Table 1

Storm Data*

DateNameType of StormDirectionVelocity**Atlantic CityBreakwater
Aug 1933
-
Tropical
E
76
5.0
6.1
Nov 1935
-
Extra-Tropical
NE
66
5.3
-
Sep 1936
-
Tropocial
NE
90
4.7
-
Sep 1938
-
Tropical
W
72
4.1
-
Sep 1944
-
Tropical
NE / N
91(G) / 82(V)
7.6
-
Nov 1950
-
Extra-Tropical
E
72
7.0
7.2
Oct 1953
-
Extra-Tropical
N
29
6.1
6.0
Nov 1953
-
Extra-Tropical
NE
69(G) / 65(V)
5.0
5.4
Aug 1954
Carol
Tropical
NE
57
4.4
3.7
Sep 1954
Edna
Tropical
NE
65
4.6
-
Oct 1954
Hazel
Tropical
SE / SE
80(G) / 66
4.6
4.6
Aug 1955
Connie
Tropical
S
65
4.0
4.4
Aug 1955
Diane
Tropical
SW
49
3.6
4.1
Oct 1955
-
Tropical
E
60
5.0
5.1
Sep 1956
Flossy
Tropical
E
54
4.9
5.6
Sep 1960
Donna
Tropical
WNW
83(G)
6.1
5.2
Mar 1962
-
Extra-Tropical
E
58(G)
7.2
7.9
Oct 1964
Flossy
Tropical
NE
30
4.0
4.0
Sep 1967
Doria
Tropical
-
-
-
5.0
Nov 1968
-
Extra-Tropical
-
-
-
5.1
Apr 1971
-
Extra-Tropical
-
-
-
6.7
Aug 1971
Doria
Tropical
-
60
-
4.3
Jun 1972
Agnes
Tropical
-
-
-
3.9
Dec 1972
-
Extra-Tropical
-
-
-
-
Oct 1973
Gilda
Tropical
-
-
-
5.4
Dec 1973
-
Extra-Tropical
-
-
-
6.0
Dec 1974
-
Extra-Tropical
-
-
-
6.1

* U. S. Army Corps of Engineers, 1966, and Delaware Coastal Management Program 1977

** Generaly fastest mile or highest one-minute value. (G) denotes gust and (V) five minute value.


In this century two major storms stand out among the many storms which have caused property damage and shoreline erosion, the August storm of 1933 and the March storm of 1962. The 1933 hurricane caused much flooding, resulting in $40,000 (1933 dollars) in property damage along Delaware's Atlantic coast. The relatively low damage costs from this storm reflect the relatively small number of structures existing in vulnerable areas. The 1962 storm occurred at a time when much more coastal development had occured exposing much more property to the full effects of a devastating storm. The long duration (60 hours) of the storm combined with an unusually high predicted tide and steady northeast winds, caused considerable damage between Pickering Beach and Fenwick Island. When all had been totaled up seven (7) people lost their lives in coastal areas within Delaware and estimated damage was $21,835,900 (1962 dollars). A total of 3,183 residences sustained flood damage, and of those 1,409 were structurally damaged. The number of business establishments that sustained damaged totaled 101. A storm of this magnitude is not easily recovered from. It's impact was felt for many years after by people who had constructed in the flood prone coastal zone.

The significant amount of coastal development which has occurred since the 1962 storm has created an increased potential for the loss of property and possible loss of human lives. A storm of similar magnitude to the 1962 storm could wreak destruction of disastrous proportions on the Delaware coast as it exists today. Coastal storms have occurred throughout history and will occur again. Safe building practices and long term management goals will aid in mitigating the devastating storm damage we can expect.

STATEMENT OF POLICY

The coast of the State of Delaware and in particular the Atlantic Oceanfront, is a major asset to the economy of the entire State and as such should be protected and preserved. The State's coast is partly protected from storm actions of Atlantic Ocean and Delaware Bay by a system of natural and constructed dunes providing a protective barrier for beach lands and inland waters against the actions of sand, wind, and water. Certain persons have from time to time modified or destroyed the effectiveness of this protective barrier in the process of developing the waterfront for various purposes. These practices constitute serious threats to the safety of adjacent properties and to public highways, as well as to the value and taxable base of such adjacent properties, and they constitute a real danger to the health, safety, and welfare of persons in such areas.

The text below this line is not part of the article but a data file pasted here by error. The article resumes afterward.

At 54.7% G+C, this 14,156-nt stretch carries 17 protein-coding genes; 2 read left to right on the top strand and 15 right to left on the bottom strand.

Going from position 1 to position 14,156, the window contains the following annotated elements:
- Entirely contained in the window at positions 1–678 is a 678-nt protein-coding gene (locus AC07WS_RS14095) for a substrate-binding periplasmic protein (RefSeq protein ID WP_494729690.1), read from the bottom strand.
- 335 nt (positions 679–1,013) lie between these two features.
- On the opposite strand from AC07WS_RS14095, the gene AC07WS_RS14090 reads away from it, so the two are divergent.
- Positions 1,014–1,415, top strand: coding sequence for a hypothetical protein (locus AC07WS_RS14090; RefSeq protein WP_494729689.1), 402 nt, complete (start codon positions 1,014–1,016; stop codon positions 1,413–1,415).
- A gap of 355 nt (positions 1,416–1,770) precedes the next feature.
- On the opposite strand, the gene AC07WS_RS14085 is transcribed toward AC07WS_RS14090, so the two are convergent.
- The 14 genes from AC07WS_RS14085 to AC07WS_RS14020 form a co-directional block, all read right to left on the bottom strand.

It is declared, therefore, to be the policy of the State of Delaware that: (1) the preservation, protection and enhancement of the beaches of the State shall be directed to make the maximum contribution to the public benefit, and (2) the State, in the exercise of its sovereign power, acting through the Department of Natural Resources and Environmental Control, shall control the development and use of the beaches of the State so as to effectuate an equitable balance between utilization, conservation and protection of this resource consistent with sound coastal engineering principles and practices.

CERTIFICATE

I hereby certify that the attached Regulations Governing Beach Protection and the Use of Beaches and the Building Line maps prepared and maintained by the Division numbered 1-35 for the Atlantic Ocean shoreline from the Delaware-Maryland line at Fenwick Island to Cape Henlopen State Park ( set #15479-19554-B) and 1-79 for the Delaware Bay shoreline from Cape Henlopen State Park to, and including, Pickering Beach (set #15479-19555-B) are duly promulgated pursuant to Order of August 13, 1981, and amended pursuant to Order of December 27, 1983.

Date:____2-1-84____

Approved:_________________________
John E. Wilson, III, Secretary
Department of Natural Resources and Environmental Control

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